Asian Journal of Paleopathology Vol.3
Received: October 9, 2018
Accepted: June 23, 2019
DOI: 10.32247/ajp2020.3.3

Neck anatomy in Veronese’s ‘Judith with Holofernes’ Head’ (c. 1580)
Bianucci R., Charlier P., Perciaccante A., Appenzeller O., Lippi D.

 In 1580, Paolo Veronese (Verona, Republic of Venice 1528-1588) depicted the anatomical features of Holofernes’ beheaded neck in the canvas “Judith and Holofernes”. The identifiable anatomical elements are as follows: the trachea in front and in the midline (shaped as a black circle surrounded by a whitish line) and the vertebral body of the last cervical vertebra or of the first thoracic vertebra behind and in the midline (shaped as a pale brown oval formation). Laterally, the paravertebral muscles shaped as fleshy and bloody masses are observable. Big vessels cannot be identified.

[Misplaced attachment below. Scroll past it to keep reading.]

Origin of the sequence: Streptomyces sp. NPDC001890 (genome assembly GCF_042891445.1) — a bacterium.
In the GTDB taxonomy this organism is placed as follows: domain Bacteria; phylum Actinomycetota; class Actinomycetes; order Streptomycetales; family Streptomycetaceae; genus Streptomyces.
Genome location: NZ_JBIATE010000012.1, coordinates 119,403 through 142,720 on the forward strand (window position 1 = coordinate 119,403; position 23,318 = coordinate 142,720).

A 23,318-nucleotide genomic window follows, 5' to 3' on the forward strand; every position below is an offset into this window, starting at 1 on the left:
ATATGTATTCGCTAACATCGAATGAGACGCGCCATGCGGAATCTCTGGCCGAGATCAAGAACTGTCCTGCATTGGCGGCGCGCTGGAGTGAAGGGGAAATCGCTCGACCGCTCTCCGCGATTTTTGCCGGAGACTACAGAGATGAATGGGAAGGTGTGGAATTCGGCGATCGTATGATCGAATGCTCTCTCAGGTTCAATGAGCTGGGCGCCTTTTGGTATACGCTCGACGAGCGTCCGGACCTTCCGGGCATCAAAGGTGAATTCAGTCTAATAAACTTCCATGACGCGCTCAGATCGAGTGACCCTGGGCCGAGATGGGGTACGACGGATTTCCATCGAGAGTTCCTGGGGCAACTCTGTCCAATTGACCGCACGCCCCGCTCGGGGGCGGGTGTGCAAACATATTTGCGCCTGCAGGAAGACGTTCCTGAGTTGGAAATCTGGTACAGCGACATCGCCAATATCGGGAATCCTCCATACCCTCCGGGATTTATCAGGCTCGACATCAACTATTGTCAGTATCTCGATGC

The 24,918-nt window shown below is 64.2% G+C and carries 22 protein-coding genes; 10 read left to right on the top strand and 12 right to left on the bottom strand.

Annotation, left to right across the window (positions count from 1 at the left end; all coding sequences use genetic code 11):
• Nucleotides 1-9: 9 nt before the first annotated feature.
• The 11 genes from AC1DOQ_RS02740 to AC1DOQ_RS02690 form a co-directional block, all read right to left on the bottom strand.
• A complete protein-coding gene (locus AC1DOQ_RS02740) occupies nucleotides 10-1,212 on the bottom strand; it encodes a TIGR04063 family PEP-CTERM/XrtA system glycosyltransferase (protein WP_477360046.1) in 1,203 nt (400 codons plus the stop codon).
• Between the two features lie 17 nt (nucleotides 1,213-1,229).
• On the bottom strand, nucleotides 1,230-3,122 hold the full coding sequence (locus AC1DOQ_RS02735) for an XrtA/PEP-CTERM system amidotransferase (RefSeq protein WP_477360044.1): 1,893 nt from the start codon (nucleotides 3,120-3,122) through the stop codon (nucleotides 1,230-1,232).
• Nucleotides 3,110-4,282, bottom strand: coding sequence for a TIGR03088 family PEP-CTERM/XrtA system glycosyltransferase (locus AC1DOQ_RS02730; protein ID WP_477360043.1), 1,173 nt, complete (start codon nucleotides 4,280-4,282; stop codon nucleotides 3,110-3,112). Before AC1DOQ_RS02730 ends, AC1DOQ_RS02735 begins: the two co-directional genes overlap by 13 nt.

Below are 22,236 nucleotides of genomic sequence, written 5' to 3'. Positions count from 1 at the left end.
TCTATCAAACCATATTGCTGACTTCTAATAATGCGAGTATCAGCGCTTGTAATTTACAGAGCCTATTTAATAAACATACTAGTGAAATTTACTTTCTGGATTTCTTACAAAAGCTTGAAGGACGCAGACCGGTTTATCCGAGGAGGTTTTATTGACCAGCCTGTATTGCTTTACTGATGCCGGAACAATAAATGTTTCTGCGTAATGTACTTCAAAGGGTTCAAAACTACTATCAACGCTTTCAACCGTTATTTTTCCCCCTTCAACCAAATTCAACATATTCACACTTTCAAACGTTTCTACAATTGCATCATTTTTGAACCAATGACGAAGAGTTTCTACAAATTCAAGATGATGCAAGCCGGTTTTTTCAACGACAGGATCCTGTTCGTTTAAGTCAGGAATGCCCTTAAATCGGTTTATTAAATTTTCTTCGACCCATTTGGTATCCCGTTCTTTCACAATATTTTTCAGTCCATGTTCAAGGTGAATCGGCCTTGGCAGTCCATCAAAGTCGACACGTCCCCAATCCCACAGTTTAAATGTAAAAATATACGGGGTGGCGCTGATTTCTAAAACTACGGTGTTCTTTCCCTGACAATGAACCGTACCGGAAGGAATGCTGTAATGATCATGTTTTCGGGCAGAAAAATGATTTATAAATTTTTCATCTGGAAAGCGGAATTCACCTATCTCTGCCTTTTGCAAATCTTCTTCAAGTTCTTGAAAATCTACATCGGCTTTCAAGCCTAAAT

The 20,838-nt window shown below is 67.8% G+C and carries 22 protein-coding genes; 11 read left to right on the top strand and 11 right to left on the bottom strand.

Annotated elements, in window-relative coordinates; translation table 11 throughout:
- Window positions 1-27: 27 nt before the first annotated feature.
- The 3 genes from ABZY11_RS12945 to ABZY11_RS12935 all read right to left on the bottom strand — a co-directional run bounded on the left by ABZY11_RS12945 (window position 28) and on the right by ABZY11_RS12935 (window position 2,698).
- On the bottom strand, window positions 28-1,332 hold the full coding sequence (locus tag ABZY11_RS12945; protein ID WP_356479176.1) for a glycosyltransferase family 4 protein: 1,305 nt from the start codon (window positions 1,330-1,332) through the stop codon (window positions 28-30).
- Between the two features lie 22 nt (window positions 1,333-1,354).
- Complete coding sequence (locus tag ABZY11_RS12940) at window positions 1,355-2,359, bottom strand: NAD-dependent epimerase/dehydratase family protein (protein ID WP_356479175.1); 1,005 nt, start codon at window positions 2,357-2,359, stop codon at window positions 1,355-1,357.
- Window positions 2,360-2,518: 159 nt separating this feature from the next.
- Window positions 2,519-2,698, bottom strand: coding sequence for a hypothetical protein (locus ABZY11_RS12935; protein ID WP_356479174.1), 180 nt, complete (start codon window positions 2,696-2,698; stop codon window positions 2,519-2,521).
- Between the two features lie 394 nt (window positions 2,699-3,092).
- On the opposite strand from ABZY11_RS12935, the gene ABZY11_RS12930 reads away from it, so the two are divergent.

This pictorial representation is noteworthy because the treatises on Anatomy, Medicine and Surgery from Veronese’s times did not include cross section of the neck. From Vesalius onwards and up to the first 18th-19th century anatomical-pathologists, dissections were performed through skinning and isolation of organs. The notion of cross section in dissection will appear later. This implies that medical representations, and their related engravings, could not be the source of inspiration for the artist. We surmise that Veronese may have had access to corpses allowing him to dissect the neck as models for his paintings.

Key words
Neck anatomy, neck transection, Italian Renaissance